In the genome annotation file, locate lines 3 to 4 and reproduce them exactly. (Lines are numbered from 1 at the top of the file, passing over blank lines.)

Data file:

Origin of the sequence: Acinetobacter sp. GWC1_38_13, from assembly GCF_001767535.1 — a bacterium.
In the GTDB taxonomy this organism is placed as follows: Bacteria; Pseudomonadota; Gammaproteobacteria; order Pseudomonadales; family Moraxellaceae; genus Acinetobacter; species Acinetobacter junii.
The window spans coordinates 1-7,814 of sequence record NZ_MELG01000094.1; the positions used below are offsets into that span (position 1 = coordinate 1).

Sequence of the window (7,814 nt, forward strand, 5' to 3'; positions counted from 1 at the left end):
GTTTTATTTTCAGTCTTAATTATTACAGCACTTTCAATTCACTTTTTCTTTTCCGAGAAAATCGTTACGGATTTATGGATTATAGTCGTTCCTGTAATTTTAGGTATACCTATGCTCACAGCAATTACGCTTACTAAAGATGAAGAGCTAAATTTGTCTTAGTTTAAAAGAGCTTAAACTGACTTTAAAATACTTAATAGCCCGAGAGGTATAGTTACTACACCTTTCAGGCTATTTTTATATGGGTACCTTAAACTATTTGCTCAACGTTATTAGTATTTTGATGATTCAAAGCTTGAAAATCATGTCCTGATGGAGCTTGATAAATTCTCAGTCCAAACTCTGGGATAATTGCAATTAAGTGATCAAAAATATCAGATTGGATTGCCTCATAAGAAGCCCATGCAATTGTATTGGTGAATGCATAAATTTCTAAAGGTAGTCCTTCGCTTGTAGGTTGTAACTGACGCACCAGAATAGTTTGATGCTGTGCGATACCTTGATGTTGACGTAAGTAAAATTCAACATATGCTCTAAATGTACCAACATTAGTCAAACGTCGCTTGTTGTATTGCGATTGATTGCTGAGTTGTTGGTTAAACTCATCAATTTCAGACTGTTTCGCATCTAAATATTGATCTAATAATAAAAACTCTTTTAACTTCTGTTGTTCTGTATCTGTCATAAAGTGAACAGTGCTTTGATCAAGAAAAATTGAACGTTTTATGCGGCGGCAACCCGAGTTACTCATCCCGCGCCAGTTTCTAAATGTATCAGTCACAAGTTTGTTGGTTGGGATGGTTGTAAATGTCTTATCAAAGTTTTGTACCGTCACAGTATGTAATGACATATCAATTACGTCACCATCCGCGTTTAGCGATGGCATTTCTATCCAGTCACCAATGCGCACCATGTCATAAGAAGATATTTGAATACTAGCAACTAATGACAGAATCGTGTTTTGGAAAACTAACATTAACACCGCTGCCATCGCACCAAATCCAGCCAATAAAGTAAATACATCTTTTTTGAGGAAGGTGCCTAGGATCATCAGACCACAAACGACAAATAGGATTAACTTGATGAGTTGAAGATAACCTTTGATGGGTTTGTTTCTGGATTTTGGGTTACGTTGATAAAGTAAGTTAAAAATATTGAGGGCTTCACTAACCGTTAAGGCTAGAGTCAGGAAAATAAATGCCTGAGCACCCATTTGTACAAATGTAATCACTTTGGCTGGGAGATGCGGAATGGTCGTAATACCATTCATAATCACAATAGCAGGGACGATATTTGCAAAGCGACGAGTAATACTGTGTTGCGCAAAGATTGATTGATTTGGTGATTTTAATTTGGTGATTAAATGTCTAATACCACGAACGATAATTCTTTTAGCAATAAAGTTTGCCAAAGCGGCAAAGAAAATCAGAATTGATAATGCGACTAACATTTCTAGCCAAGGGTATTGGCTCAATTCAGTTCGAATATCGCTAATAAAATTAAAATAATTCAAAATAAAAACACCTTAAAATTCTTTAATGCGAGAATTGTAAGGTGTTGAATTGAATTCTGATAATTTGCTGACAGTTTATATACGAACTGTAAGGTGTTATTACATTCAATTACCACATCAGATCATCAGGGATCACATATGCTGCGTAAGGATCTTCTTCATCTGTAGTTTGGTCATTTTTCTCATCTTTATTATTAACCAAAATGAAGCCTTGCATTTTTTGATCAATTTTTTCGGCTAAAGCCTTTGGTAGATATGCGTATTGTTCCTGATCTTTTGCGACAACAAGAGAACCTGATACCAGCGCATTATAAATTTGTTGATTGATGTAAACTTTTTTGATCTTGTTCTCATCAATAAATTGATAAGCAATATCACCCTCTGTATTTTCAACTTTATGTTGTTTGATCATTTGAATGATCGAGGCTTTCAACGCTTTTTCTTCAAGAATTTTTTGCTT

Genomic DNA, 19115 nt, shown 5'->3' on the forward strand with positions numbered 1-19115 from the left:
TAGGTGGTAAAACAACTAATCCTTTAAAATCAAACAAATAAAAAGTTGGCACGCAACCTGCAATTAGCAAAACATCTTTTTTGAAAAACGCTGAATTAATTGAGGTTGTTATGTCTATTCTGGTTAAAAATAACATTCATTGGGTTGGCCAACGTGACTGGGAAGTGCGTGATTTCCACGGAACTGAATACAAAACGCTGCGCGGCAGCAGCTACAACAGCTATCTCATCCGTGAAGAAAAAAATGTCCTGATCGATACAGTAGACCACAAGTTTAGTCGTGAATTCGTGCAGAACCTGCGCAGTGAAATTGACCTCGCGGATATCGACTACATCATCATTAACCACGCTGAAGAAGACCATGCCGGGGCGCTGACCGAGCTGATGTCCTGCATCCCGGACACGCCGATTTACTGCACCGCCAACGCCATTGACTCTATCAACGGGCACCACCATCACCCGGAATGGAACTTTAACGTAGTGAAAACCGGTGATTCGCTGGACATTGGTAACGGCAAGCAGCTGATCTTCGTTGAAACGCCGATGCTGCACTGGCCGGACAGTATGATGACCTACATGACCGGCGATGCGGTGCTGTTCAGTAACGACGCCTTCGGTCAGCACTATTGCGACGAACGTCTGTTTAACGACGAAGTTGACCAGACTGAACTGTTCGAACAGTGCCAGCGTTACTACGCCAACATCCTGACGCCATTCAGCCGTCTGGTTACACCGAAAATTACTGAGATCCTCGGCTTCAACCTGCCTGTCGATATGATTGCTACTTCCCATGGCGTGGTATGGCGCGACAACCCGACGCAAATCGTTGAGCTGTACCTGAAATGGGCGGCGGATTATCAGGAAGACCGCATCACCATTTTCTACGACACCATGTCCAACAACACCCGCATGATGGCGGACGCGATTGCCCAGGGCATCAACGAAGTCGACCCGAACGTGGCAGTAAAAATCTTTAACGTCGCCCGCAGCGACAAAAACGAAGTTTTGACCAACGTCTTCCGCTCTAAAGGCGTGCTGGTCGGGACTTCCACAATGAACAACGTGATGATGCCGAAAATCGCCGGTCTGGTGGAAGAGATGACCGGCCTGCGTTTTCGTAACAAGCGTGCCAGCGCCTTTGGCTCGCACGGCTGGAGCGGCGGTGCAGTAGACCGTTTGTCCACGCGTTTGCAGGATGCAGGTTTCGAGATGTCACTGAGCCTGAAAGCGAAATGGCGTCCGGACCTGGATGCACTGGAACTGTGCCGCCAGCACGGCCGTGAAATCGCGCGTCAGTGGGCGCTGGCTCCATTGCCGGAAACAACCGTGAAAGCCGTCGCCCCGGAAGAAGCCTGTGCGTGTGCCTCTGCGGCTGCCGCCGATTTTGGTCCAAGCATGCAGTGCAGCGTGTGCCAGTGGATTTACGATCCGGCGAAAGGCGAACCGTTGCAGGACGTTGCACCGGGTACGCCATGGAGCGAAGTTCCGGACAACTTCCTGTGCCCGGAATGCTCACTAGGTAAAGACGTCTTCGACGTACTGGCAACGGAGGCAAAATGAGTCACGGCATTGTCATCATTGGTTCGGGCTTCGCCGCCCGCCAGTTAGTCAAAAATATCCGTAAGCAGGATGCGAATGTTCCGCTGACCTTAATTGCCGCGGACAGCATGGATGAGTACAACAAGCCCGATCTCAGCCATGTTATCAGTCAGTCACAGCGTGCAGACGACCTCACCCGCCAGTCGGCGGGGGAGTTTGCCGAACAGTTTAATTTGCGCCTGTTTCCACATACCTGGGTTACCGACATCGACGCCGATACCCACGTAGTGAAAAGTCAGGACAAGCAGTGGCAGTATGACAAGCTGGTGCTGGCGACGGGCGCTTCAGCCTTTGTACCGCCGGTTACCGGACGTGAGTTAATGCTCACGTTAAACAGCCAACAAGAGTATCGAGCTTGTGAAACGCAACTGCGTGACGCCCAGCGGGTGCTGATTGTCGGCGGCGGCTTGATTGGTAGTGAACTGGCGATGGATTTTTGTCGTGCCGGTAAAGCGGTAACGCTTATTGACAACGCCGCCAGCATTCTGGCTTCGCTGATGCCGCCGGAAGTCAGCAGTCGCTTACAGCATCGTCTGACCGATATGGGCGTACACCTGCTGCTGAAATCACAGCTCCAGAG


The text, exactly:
The window spans coordinates 1-7,814 of sequence record NZ_MELG01000094.1; the positions used below are offsets into that span (position 1 = coordinate 1).

Sequence of the window (7,814 nt, forward strand, 5' to 3'; positions counted from 1 at the left end):